Sing In

Forgot password?

Join GSR

Donpost's Tuning Guide for Forza Motorsport

July 16, 2013

Donpost's Tuning Guide for Forza Motorsport

Under the bonnet

Donpost's Tuning Guide for Forza Motorsport

Please note that this is donpost's way to tune cars. It is not the only/best way of tuning in Forza and is intended as a guide to help those who wish to learn how to tune. All of what is written here works with FM5 too  as it has the same telemetry system - however as donpost hasn't had a chance to get his hands on the new physics engine it is possible some things are now more or less important than they were in FM4.

This tuning guide uses the Renalt Clio from the Clio Cup as an example. If you wish to follow along with the guide in this car to get a feel for tuning click here for the build.

Initial setup

Tyres – 32 front and back
Gears - leave alone
Camber – 0.0 front and back
Toe – 0.0 front and back
Caster – 7.0
Anti-roll bars – 20/20
Springs – leave alone
Ride height - minimum front and rear
Dampers – 6/6/3/3
Aero – If you have any downforce adjustable parts on the car take them off before starting to tune. I'll let you know when to add them back on!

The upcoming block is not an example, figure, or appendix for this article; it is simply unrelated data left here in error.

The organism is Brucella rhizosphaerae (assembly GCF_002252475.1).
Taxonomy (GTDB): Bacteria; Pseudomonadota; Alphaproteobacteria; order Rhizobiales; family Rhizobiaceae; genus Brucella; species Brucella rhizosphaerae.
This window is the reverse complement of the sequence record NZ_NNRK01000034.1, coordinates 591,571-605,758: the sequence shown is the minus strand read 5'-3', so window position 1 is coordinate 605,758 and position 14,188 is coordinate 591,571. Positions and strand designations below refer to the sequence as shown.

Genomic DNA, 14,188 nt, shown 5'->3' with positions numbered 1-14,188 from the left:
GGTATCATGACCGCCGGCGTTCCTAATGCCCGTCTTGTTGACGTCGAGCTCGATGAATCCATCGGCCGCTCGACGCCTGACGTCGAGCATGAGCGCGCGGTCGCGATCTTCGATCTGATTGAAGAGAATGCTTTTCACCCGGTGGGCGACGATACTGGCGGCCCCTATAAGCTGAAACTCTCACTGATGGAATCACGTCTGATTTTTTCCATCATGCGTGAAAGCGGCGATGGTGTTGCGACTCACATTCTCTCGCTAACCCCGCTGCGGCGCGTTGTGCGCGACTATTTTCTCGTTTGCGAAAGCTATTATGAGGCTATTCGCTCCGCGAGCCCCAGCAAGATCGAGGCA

Diff – 25/25
Brakes – 50 for balance. Brake force is personal preference.


Suspension – Springs

Springs have three functions. They smooth out the tyre’s passage over bumps in the road, they stop the car from rolling and pitching about under braking/cornering/acceleration, and they must be stiff enough not to make the car feel sloppy or even worse run out of travel and hit the bump stops. Body roll will be dealt with by the anti-roll bars. Pitching isn’t normally an issue. So that just leaves the two things to worry about; making them stiff enough to give your car good response and body control, and soft enough to absorb bumps. Like most tuning options it’s a compromise.

It’s best to think of springs in Forza in terms of frequency rather than stiffness. Spring frequency is a function of spring stiffness and the weight they have to support – the car. Two different cars with the same spring frequencies will have the same trade off of response vs. bump absorption.

As a rule, I keep the ratio of front to rear stiffness the same as the car’s weight distribution. The only reason to deviate from this would be to tune the balance of the car, but the roll bars do exactly the same job and better so we’ll be using them instead.

So that just leaves the overall spring stiffness. I’ve attached a spreadsheet that will help you determine the correct spring rates to use. Fill in the green cells with information about your car. In the yellow cell you need to choose a spring frequency. Higher = stiffer, lower = softer.  2.5Hz is a good place to start.


Tue 16 Jul, 2013 21:27

I can't thank you enough Don for this amazing contribution. Just incredible!

Sat 26 Sep, 2015 21:56

so when the distribution is say 54%, that means 4% more towards the front im assuming when it comes to matching the stiffness?

  • You must sign in to leave a comment!
Leave a comment
/ 1000